President Donald Trump's administration has abandoned an Obama-era challenge to a 2011 Texas voter ID law that is among the toughest in the nation. Civil rights groups are still contesting the Texas law in federal court, but without the muscle of the federal government behind them. Here are answers to key questions about the case so far -- and where it goes from here.
How did we get here?
Texas Republicans passed the measure in 2011 requiring voters to show one of seven forms of state-approved photo identification at the polls to cast a ballot. That list includes concealed handgun permits but not college IDs. There was no process to allow voters without suitable identification to sign an affidavit and cast a ballot. A federal court found an estimated 600,000 registered voters could be disenfranchised by the law, and that some minorities lacking an acceptable identification could be forced to travel up to 250 miles round trip to obtain a state voter-ID certificate.
The Obama Justice Department refused to allow for the Texas law under a section of the Voting Rights Act that required mostly southern states with a history of discrimination, including Texas, to get election changes approved by the federal government. Texas sued but a federal court in Washington blocked the law in August 2012. The law later took effect in 2013 after the U.S. Supreme Court gutted the section of the Voting Rights Act that required federal government preclearance.
Civil rights groups sued in 2013, and the Obama Justice Department supported them. U.S. District Judge Nelva Gonzales Ramos of Corpus Christi struck down the law in 2014, but it was later reinstated on a temporary basis by a federal appeals court. Last year, that appeals court found the law had a discriminatory effect on minorities and ordered it to be weakened for the November election.
What does the Trump administration decision mean?
It is an early indication of how the Justice Department under Attorney General Jeff Sessions will approach voting rights. The move is not a surprise following Trump's unsubstantiated claims of widespread voter fraud and Sessions' defense of voter ID laws.
But it leaves civil rights groups without a powerful ally. Most recently, the Justice Department under Obama was instrumental in getting Texas to fully comply with the court order that softened its voter ID law for the November election. Texas was required to amend voter ID education materials, including press releases, polling location posters and websites, to correctly conform to a court mandate.
Is this case over?
Democratic U.S. Rep. Marc Veasey from Dallas and several civil rights groups say they will continue to challenge the law in court without the backing of the Trump administration.
The appeals court last year sent the case back to judge Gonzales Ramos with instructions to determine whether it was written and passed with the purpose of discriminating against minorities. The judge heard arguments on that issue Tuesday.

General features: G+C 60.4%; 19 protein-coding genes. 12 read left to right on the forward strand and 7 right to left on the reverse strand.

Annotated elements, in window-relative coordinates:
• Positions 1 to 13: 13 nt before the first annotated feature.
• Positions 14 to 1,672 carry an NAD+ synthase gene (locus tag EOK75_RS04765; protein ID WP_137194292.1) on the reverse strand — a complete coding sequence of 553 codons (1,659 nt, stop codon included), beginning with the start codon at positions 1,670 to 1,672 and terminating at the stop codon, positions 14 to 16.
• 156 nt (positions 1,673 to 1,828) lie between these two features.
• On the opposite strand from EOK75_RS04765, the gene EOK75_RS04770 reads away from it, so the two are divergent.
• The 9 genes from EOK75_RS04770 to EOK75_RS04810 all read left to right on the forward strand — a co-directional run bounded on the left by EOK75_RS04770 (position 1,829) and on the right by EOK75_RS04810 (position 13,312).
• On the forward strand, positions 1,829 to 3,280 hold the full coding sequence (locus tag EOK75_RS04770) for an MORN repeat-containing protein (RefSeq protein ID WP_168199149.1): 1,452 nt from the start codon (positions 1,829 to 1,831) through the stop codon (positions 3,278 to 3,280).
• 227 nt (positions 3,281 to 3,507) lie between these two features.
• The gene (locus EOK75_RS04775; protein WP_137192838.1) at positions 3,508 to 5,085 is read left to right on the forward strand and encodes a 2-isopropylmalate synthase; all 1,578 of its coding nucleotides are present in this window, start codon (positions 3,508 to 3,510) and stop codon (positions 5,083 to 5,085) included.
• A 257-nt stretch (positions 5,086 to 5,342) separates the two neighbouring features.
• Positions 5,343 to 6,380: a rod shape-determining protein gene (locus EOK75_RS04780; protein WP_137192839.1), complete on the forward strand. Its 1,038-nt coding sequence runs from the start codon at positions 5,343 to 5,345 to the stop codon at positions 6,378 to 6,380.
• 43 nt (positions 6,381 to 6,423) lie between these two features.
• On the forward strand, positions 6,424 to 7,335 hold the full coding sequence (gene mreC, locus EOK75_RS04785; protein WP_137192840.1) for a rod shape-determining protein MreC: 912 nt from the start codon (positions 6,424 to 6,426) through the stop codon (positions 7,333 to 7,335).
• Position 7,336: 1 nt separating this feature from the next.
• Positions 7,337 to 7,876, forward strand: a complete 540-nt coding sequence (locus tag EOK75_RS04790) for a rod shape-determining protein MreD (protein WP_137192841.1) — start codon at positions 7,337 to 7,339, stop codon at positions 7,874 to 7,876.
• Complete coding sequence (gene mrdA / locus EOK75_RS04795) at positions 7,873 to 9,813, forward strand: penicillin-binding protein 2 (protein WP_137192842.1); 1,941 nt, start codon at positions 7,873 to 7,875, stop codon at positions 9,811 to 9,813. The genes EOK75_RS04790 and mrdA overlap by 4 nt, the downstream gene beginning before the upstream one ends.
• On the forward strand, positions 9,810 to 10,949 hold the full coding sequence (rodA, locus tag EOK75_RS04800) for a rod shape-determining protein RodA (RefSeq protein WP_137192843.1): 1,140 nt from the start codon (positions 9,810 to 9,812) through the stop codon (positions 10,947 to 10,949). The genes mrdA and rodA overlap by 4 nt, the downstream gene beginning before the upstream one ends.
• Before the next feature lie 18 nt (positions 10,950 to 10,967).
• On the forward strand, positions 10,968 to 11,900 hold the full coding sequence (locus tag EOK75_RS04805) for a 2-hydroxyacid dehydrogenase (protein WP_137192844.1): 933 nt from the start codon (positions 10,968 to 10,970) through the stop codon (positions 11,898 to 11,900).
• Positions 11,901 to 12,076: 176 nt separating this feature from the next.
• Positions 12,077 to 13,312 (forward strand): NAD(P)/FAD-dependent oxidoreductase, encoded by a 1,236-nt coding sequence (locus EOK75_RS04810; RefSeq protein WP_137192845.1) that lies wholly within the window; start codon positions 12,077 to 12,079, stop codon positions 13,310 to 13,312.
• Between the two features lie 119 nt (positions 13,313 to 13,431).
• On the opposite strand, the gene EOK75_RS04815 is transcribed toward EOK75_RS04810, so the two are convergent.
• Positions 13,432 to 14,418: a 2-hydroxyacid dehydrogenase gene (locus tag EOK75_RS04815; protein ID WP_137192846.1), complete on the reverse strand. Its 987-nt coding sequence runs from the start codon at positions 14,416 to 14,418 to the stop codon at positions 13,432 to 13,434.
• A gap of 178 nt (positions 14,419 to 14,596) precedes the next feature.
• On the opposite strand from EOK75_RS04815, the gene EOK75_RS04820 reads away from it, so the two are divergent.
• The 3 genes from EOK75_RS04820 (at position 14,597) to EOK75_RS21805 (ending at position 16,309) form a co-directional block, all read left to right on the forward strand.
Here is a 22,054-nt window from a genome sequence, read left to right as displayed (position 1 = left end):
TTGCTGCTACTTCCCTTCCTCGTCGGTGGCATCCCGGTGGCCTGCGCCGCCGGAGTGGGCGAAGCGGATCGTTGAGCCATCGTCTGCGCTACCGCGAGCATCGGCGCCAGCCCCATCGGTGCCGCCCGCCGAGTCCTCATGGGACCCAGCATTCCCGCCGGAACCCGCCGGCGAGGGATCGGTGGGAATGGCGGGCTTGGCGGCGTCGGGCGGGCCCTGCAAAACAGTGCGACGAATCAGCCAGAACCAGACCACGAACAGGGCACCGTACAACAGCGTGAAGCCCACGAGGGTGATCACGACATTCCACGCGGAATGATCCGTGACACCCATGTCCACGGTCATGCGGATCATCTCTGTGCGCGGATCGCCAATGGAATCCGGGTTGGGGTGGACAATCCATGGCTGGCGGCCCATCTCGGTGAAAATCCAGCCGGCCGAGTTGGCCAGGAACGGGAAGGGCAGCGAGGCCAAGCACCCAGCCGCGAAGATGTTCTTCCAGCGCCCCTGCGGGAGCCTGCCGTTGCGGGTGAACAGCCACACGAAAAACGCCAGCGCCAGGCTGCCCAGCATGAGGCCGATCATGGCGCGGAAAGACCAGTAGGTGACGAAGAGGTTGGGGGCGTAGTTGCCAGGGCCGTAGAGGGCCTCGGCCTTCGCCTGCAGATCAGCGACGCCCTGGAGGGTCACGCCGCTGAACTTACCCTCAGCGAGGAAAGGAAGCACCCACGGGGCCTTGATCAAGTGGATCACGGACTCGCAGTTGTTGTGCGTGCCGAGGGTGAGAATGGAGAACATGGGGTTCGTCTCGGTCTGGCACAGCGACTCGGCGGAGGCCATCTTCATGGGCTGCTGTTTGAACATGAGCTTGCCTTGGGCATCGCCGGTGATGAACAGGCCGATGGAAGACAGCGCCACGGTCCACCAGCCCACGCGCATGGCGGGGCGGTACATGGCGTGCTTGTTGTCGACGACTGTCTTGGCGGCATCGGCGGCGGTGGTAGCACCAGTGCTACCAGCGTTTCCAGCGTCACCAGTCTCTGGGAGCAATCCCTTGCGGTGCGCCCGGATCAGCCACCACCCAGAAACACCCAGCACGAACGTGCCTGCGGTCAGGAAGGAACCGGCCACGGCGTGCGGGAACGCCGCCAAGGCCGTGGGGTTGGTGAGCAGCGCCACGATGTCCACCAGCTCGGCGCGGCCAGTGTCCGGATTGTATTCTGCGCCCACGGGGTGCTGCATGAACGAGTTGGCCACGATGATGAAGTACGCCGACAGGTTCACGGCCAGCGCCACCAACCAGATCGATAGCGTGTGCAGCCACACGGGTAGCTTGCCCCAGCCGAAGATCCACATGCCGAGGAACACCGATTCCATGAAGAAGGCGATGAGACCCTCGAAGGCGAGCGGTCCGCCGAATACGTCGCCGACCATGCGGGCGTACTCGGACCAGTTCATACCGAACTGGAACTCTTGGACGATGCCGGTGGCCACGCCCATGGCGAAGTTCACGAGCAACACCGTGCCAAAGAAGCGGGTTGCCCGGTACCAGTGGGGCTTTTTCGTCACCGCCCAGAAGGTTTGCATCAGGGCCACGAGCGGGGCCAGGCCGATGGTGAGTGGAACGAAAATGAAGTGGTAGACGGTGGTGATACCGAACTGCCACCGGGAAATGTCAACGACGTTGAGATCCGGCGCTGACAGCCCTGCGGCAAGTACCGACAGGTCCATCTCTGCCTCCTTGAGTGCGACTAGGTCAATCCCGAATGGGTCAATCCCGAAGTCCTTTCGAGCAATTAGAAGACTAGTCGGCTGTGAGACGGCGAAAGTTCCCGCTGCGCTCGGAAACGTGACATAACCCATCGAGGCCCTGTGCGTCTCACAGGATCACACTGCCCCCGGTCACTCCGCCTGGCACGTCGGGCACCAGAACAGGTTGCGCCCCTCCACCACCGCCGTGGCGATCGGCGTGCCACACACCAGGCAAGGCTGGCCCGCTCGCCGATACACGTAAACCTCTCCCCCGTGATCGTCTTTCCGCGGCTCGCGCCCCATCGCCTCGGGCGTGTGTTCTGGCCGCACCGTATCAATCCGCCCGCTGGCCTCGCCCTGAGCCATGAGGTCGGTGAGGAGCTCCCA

The case could ultimately be appealed to the U.S. Supreme Court. The high court last month declined a Texas appeal seeking to restore its law, but Chief Justice John Roberts also left the door open for another appeal at a later time, once it clears Gonzales Ramos' and other courts.
Texas Attorney General Ken Paxton has suggested that Roberts' comments "made it very clear that the case will be an even stronger posture for Supreme Court review" and a Trump-appointed conservative justice on the high court could further encourage the state.
What could happen next?
Judge Gonzales Ramos' ruling is expected in the coming weeks and will likely spark another round of costly, prolonged appeals.
If she rules against Texas, it could become the first state put back under federal supervision for voting law changes since the 2013 U.S. Supreme Court decision weakening the Voting Rights Act. The judge could require federal approval of Texas election law changes for up to 10 years.
A federal appeals court last year found North Carolina's law was enacted with discriminatory intent, but opted against the more sweeping step. The Obama Justice Department had argued that Texas Republicans passed the law because they felt "threatened by explosive growth in minority populations" who tend to favor Democrats.
But Texas maintains that the law was intended to combat fraud and increase public confidence in elections.
Meanwhile, Texas Republicans have proposed legislation to revise the current voter ID measure in an attempt to address problems courts have identified. The proposal would allow a voter without an ID to sign an affidavit and would impose a criminal penalty of up to 10 years in prison for lying on a sworn declaration.